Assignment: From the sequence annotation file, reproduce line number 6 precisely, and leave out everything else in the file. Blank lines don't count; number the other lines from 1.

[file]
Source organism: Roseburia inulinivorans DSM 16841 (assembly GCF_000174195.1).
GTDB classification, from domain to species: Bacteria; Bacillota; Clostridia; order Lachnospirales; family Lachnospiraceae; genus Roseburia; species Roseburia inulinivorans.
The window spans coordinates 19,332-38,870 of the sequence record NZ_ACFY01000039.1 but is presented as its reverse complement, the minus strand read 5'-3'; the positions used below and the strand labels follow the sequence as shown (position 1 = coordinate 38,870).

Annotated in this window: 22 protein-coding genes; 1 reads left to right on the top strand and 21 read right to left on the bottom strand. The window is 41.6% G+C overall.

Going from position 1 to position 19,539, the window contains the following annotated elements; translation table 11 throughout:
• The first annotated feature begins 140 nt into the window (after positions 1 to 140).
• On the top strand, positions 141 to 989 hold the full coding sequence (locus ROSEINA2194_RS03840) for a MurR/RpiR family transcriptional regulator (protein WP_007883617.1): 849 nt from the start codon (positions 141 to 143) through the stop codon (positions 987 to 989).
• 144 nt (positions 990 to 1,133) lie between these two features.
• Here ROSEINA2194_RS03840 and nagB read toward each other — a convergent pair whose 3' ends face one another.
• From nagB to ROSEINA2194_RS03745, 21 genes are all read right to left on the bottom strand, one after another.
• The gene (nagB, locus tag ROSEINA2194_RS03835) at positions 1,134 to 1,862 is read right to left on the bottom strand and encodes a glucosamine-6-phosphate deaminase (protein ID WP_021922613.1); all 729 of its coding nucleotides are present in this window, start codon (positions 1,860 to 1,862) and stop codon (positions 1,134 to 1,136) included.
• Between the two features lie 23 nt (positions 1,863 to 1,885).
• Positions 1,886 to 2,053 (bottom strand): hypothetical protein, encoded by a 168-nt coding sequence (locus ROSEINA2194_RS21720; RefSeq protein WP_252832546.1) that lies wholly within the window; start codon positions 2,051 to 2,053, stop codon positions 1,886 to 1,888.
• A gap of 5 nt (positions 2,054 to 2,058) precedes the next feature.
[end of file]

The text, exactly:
• The first annotated feature begins 140 nt into the window (after positions 1 to 140).